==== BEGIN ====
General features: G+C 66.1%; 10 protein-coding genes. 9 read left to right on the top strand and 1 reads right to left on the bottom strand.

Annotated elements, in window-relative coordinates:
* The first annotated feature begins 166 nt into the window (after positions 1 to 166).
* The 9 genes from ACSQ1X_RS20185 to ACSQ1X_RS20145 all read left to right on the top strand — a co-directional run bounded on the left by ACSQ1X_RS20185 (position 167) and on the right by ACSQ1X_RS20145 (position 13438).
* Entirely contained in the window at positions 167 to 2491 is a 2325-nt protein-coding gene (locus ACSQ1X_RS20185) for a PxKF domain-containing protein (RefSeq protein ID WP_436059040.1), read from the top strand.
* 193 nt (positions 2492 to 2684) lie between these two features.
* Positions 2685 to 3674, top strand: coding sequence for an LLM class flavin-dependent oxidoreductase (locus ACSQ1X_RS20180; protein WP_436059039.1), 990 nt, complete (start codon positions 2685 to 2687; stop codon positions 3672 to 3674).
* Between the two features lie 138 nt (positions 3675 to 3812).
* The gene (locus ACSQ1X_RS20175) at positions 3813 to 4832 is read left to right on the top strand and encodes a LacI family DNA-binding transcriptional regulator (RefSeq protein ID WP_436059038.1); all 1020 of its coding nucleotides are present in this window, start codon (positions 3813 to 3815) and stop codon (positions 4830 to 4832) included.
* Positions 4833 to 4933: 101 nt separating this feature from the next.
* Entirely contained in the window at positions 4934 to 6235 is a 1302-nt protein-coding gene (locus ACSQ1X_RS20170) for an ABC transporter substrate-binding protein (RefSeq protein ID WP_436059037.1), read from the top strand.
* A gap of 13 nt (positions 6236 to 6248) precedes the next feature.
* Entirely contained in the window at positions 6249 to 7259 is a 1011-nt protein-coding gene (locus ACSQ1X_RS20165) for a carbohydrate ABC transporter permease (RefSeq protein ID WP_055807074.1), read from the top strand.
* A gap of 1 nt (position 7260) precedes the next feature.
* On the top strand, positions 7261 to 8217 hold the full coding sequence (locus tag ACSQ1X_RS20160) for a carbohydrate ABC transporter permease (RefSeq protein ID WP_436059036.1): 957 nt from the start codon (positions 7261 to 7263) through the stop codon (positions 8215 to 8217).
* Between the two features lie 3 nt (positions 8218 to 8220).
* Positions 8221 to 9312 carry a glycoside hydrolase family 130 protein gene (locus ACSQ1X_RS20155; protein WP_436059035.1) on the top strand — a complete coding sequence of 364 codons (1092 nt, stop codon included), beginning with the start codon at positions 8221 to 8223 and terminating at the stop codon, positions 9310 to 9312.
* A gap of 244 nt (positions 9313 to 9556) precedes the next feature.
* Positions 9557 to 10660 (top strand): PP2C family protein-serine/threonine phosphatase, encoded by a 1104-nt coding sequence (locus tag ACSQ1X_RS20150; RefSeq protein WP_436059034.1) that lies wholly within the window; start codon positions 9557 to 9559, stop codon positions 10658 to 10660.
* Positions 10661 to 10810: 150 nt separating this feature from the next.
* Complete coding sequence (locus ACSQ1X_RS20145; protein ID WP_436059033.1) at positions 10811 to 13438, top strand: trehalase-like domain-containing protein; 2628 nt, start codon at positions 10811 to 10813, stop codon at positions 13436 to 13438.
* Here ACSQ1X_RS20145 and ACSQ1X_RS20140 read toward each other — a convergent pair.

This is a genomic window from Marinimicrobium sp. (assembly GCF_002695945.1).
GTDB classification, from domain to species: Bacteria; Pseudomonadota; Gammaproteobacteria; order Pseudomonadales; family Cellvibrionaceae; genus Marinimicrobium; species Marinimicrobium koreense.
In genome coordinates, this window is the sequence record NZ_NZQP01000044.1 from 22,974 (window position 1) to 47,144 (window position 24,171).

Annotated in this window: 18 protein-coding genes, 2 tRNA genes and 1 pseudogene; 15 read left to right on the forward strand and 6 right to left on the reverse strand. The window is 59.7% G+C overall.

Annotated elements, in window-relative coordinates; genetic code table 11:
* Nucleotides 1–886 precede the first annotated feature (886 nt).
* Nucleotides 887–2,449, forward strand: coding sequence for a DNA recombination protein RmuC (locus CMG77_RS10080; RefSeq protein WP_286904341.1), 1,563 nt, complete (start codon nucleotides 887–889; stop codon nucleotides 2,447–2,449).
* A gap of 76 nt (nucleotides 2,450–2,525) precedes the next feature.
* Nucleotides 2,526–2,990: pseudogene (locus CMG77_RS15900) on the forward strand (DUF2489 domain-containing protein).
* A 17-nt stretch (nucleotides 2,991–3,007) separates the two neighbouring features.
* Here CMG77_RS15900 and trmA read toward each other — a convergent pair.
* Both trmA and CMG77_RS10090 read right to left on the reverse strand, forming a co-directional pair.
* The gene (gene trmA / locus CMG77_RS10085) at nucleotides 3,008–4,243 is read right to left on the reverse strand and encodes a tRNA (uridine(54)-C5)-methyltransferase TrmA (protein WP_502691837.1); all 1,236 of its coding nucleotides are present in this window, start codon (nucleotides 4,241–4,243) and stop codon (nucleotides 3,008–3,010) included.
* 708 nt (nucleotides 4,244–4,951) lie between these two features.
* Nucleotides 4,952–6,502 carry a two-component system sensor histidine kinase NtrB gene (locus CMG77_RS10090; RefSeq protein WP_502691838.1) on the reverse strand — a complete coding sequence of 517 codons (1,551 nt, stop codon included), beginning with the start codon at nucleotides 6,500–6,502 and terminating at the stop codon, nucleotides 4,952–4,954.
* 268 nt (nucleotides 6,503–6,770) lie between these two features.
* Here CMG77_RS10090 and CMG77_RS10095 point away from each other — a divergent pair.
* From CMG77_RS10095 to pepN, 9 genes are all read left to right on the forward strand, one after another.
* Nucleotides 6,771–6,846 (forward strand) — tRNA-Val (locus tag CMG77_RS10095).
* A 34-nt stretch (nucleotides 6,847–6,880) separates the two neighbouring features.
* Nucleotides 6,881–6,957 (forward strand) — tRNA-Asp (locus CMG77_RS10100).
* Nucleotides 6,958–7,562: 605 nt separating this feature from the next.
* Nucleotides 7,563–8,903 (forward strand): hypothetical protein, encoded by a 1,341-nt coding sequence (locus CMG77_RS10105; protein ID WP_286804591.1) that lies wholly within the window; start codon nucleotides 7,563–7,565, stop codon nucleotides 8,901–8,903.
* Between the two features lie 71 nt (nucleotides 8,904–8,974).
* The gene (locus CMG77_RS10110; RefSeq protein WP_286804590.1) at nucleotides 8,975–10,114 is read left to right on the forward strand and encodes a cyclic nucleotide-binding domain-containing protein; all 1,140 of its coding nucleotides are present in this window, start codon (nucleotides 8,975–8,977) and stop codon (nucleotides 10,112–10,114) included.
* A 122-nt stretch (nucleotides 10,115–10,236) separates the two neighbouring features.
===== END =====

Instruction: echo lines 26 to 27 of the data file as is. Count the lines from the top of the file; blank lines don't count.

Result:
Annotated in this window: 18 protein-coding genes, 2 tRNA genes and 1 pseudogene; 15 read left to right on the forward strand and 6 right to left on the reverse strand. The window is 59.7% G+C overall.

Annotated elements, in window-relative coordinates; genetic code table 11: